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Conclusions about Information Hiding and Watermarking

Module by: Bailey Basile, Katherine Threlkeld, Daniel Valvano. E-mail the authors

Summary: This Module details the conclusions reached about three different encoding and decoding algorithms used to hide digital data in audio for the fall 2008 ELEC 301 class project. For small amounts of noise, all three algorithms work effectively to encode binary data in many types of music.

Conclusions

Different genres of music are compared (for example classical, oldies, rock, pop, hip hop, techno) with respect to their data hiding capacity and subjective sound quality when modified by each of the three encoding schemes. At peak, each one encodes over 200 seven-bit characters in a five second audio clip. Matlab becomes unstable when the algorithms are scaled up to encode more bits, although there is no indication that the algorithms would fail if given sufficient computational power. Furthermore, it is nearly impossible to distinguish between the modified and unmodified five-second sound clips, even while listening carefully through high quality headphones.

All of these algorithms can encode about the same number of bits with reasonable quality, although at least one subject complained that the PSA left a slight ringing in the marked audio file. The FMA and PSA both stand up very well to noise, while the EA does poorly. The EA quickly reaches a SNR at which the decoder can no longer tell which values were supposed to be ones and which were zeros. The FMA decoder examines such a small band of frequencies that it is much less affected by broadband Gaussian noise. Since the human ear detects phase shifts poorly we can shift the phase such that the added noise is insignificant. The FMA changes the signal power the most, while the EA changes the power the least.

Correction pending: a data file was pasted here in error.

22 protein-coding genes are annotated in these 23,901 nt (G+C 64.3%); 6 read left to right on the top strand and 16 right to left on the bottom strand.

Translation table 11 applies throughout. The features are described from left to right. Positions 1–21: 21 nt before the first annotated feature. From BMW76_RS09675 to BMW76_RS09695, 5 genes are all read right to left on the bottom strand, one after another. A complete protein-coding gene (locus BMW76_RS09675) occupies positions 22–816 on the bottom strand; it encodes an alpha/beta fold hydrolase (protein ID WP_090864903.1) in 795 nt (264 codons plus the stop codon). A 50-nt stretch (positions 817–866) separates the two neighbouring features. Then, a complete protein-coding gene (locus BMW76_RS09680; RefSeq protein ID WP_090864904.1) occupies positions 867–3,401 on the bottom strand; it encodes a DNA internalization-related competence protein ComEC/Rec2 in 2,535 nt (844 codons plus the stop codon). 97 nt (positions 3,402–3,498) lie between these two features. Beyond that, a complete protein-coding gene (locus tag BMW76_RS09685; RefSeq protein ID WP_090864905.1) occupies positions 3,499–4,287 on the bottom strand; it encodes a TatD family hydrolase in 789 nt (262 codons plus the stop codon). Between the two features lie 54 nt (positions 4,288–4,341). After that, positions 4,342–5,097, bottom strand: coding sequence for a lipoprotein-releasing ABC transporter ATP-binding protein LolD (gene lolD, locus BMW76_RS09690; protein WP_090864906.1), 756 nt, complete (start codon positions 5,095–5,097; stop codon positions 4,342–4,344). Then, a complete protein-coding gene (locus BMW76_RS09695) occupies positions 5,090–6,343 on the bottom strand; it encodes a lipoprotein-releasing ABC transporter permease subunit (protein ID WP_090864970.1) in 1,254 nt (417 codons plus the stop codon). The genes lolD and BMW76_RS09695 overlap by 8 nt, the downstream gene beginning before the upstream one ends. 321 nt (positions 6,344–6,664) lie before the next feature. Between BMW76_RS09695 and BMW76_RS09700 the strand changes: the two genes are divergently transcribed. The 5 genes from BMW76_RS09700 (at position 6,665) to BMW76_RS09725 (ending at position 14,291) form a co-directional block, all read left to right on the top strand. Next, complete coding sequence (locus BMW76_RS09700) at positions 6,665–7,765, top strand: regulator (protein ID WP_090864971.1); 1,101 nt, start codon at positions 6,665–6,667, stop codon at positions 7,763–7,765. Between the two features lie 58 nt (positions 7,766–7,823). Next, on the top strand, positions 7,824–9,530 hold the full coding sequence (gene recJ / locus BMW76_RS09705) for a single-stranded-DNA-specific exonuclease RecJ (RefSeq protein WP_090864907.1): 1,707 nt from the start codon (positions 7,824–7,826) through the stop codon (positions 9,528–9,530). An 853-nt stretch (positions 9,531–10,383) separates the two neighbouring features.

In conclusion, we were successful in hiding a binary ASCII string in audio files without audible loss of quality, using three different methods: Frequency-Masking, Phase-Shifting, and Echos.

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Definition of a lens

Lenses

A lens is a custom view of the content in the repository. You can think of it as a fancy kind of list that will let you see content through the eyes of organizations and people you trust.

What is in a lens?

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Definition of a lens

Lenses

A lens is a custom view of the content in the repository. You can think of it as a fancy kind of list that will let you see content through the eyes of organizations and people you trust.

What is in a lens?

Lens makers point to materials (modules and collections), creating a guide that includes their own comments and descriptive tags about the content.

Who can create a lens?

Any individual member, a community, or a respected organization.

What are tags? tag icon

Tags are descriptors added by lens makers to help label content, attaching a vocabulary that is meaningful in the context of the lens.

| External bookmarks